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Home ▸ Catalog ▸ Themes & Provenance ▸ Gods, Non-Olympian ▸ Hygieia or SalusView Options:  |  |  | 

Hygieia or Salus

Hygieia is usually said to be a daughter of Asklepios, along with her sisters, Panacea and Iaso. Hygieia, though, was the most important of the attendants of Asklepios and was thought by some in antiquity to be not his daughter but his wife. She was more important than other members of the family and more on par with Asklepios himself. Hygieia is remembered today in the word, "hygiene." She appears on numerous coins, usually depicted feeding the sacred snake from a patera. Salus was the Roman goddess of health, identified by the Romans with the Greek Hygiea.


Romano-British Empire, Carausius, Mid 286 - Spring or Early Summer 293 A.D.

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The plural AVGGG refers to Diocletian, Maximian and Carausius in a futile attempt to appease the legitimate mainland rulers.
RA73502. Billon antoninianus, Webb Carausius 192, RIC V-2 164 (S), Hunter IV 52, Cohen VII 325, SRCV IV 13716, Linchmere -, Carausian Hoard -, Burton Latimer -, Bicester -, VF, green patina, marks and scratches, edge crack, slightly off center, weight 2.737 g, maximum diameter 25.1 mm, die axis 180o, Londinium (London, England) mint, c. 292 - early 293; obverse IMP C CARAVSIVS P F AVG, radiate, draped, and cuirassed bust right, late reign tetrarchic portrait; reverse SALVS AVGGG (the health of the three emperors), Salus standing right feeding snake, held in her right hand, from a patera in her left hand, S-P flanking across field, MLXXI in exergue; from the Charles Peters Carausius Collection; scarce; $260.00 (221.00)


Romano-British Empire, Carausius, Mid 286 - Spring or Early Summer 293 A.D.

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Rouen (Latin: Rotomagus) is a city on the River Seine in the north of France. It is the capital of the region of Normandy. Formerly one of the largest and most prosperous cities of medieval Europe, Rouen was the seat of the Exchequer of Normandy during the Middle Ages. It was one of the capitals of the Anglo-Norman dynasties, which ruled both England and large parts of modern France from the 11th to the 15th centuries.
RA73288. Billon antoninianus, Webb Carausius 736, RIC V-2 662 (R), Carausian Hoard 72, SRCV IV 13715 var. (legends), Hunter IV -, King Unmarked -, Bicester -, gF, green patina, earthen encrustations, some corrosion, weight 5.197 g, maximum diameter 21.3 mm, die axis 225o, Rotomagus (Rouen, France) mint, mid 286 - mid 293 A.D.; obverse IMP C CARAVSIVS AVG, radiate and draped bust right; reverse SALVS AVG (the health of the Emperor), Salus standing half left, from patera in her right hand, feeding snake rising from the left side of a column altar at her feet, cornucopia in left hand, nothing in exergue; rare; $230.00 (195.50)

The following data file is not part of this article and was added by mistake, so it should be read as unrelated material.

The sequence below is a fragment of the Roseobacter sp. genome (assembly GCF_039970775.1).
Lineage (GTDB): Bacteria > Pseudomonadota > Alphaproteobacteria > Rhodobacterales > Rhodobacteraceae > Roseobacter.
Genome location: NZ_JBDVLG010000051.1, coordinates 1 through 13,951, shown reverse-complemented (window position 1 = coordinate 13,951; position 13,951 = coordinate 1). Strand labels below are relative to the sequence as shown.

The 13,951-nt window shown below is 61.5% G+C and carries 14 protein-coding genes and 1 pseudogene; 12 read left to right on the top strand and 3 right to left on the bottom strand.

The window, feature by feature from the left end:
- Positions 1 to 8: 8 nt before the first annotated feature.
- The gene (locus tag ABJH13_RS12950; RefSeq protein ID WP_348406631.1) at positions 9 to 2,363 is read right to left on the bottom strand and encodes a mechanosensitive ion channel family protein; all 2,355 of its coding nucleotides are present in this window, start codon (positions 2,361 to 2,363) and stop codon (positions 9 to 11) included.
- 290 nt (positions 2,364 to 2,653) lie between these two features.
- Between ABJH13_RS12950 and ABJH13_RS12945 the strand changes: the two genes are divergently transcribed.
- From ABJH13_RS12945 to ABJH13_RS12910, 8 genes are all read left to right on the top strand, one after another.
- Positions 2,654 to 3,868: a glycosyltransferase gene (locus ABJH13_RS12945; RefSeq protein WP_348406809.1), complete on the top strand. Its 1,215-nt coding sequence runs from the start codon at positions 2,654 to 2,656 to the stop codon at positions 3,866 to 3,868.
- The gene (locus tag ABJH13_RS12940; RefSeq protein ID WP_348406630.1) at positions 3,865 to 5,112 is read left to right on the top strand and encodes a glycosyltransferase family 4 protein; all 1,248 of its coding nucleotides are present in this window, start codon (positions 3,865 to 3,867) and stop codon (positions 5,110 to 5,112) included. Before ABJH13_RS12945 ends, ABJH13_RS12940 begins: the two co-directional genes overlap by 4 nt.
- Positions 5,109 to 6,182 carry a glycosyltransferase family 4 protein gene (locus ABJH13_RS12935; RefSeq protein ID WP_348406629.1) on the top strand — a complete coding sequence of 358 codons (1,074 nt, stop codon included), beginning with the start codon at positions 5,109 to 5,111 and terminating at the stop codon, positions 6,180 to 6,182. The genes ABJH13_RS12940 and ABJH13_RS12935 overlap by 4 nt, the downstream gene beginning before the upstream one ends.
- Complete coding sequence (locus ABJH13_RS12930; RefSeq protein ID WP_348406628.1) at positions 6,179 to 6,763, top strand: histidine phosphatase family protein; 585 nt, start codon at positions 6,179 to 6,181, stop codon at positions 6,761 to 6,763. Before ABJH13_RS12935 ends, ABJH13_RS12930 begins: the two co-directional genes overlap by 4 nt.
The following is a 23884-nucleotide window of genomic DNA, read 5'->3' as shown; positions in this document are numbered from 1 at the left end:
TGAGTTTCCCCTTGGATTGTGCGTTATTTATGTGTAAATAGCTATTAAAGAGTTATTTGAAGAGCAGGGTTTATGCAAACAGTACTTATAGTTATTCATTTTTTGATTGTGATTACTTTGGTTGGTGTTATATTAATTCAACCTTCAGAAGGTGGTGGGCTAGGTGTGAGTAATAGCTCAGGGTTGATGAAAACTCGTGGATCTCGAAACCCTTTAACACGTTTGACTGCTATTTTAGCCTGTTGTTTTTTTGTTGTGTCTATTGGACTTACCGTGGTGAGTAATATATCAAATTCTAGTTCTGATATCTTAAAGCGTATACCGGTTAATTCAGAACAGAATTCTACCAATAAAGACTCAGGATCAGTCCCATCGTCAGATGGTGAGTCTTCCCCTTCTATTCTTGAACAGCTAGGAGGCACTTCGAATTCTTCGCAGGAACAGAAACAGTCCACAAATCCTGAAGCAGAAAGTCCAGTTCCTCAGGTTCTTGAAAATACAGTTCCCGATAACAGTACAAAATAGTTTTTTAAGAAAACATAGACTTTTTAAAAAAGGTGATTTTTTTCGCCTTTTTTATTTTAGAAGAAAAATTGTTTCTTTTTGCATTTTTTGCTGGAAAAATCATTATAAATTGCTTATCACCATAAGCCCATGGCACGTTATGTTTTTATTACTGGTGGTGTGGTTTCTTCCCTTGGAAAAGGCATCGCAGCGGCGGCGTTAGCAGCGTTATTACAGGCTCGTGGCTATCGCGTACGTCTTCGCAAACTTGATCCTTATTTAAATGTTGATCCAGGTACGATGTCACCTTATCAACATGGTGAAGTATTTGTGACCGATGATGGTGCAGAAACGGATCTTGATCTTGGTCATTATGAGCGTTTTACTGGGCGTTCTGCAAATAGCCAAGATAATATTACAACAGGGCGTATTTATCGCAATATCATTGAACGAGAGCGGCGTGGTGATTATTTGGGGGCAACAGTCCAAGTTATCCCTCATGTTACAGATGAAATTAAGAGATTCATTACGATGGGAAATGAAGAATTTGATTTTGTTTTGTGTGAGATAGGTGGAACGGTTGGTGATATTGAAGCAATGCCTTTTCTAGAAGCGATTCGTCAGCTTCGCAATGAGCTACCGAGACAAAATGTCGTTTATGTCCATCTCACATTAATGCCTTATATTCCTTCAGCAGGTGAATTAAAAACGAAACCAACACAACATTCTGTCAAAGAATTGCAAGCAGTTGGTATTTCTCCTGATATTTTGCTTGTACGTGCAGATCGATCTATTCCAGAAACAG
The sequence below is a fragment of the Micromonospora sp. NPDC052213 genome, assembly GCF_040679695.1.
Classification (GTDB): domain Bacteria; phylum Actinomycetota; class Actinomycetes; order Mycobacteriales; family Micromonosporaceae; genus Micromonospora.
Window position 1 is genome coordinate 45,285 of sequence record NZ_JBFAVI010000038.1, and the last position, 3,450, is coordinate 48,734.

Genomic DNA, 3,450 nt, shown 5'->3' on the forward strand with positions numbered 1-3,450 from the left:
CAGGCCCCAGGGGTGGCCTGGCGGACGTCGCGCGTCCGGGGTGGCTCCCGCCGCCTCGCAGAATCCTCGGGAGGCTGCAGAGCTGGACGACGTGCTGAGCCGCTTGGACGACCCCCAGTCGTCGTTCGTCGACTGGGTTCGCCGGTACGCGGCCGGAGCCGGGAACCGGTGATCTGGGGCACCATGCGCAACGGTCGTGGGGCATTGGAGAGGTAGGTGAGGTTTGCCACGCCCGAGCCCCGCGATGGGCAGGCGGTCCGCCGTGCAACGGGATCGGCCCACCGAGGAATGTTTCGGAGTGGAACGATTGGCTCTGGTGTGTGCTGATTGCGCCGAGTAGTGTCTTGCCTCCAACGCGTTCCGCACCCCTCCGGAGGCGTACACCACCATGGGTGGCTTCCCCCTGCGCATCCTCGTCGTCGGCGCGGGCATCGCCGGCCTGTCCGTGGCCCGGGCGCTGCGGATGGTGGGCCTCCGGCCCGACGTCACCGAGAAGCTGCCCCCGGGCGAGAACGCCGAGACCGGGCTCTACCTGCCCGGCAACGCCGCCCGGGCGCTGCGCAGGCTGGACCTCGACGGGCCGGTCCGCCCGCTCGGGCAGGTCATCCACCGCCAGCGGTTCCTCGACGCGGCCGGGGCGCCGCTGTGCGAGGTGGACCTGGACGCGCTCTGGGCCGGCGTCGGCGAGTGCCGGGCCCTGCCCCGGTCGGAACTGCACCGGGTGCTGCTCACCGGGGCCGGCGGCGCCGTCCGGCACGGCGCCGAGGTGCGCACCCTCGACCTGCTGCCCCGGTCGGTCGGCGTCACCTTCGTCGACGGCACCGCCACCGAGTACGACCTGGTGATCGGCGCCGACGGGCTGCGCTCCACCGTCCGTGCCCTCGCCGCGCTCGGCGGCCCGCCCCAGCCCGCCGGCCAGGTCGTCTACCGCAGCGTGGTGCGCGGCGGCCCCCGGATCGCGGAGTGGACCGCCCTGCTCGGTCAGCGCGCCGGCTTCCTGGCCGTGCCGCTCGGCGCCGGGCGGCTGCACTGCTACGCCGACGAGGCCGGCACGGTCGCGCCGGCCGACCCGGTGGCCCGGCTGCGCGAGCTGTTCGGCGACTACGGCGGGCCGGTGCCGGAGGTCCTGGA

Romano-British Empire, Carausius, Mid 286 - Spring or Early Summer 293 A.D.

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Salus was the Roman goddess of health. She was Hygieia to the Greeks, who believed her to be the daughter of Aesculapius, the god of medicine and healing, and Epione, the goddess of soothing of pain. Her father Asclepius learned the secrets of keeping death at bay after observing one snake bringing another snake healing herbs. Woman seeking fertility, the sick, and the injured slept in his temples in chambers where non-poisonous snakes were left to crawl on the floor and provide healing. This coin, dedicated to the health of the emperor, probably indicates the emperor was at the time suffering from some disease, and sacred rites had been performed for his recovery.
RA73269. Billon antoninianus, RIC V-2 994 (S) var. (...P F AVG), Web Carausius 1117 var. (same), Linchmere 812A var. (same), King Carausius -, Burton Latimer -, et al. -, gF/aF, broad flan, reverse weak, corrosion, weight 3.501 g, maximum diameter 22.3 mm, die axis 225o, unmarked mint, c. 288 - 291; obverse IMP CARAVSIVS P AVG, radiate, draped, and cuirassed bust right, middle reign portrait type; reverse SALVS AVG (the health of the Emperor), Salus seated left feeding serpent and holding long staff, no field marks or mintmarks; from the Charles Peters Carausius Collection; scarce; $200.00 (170.00)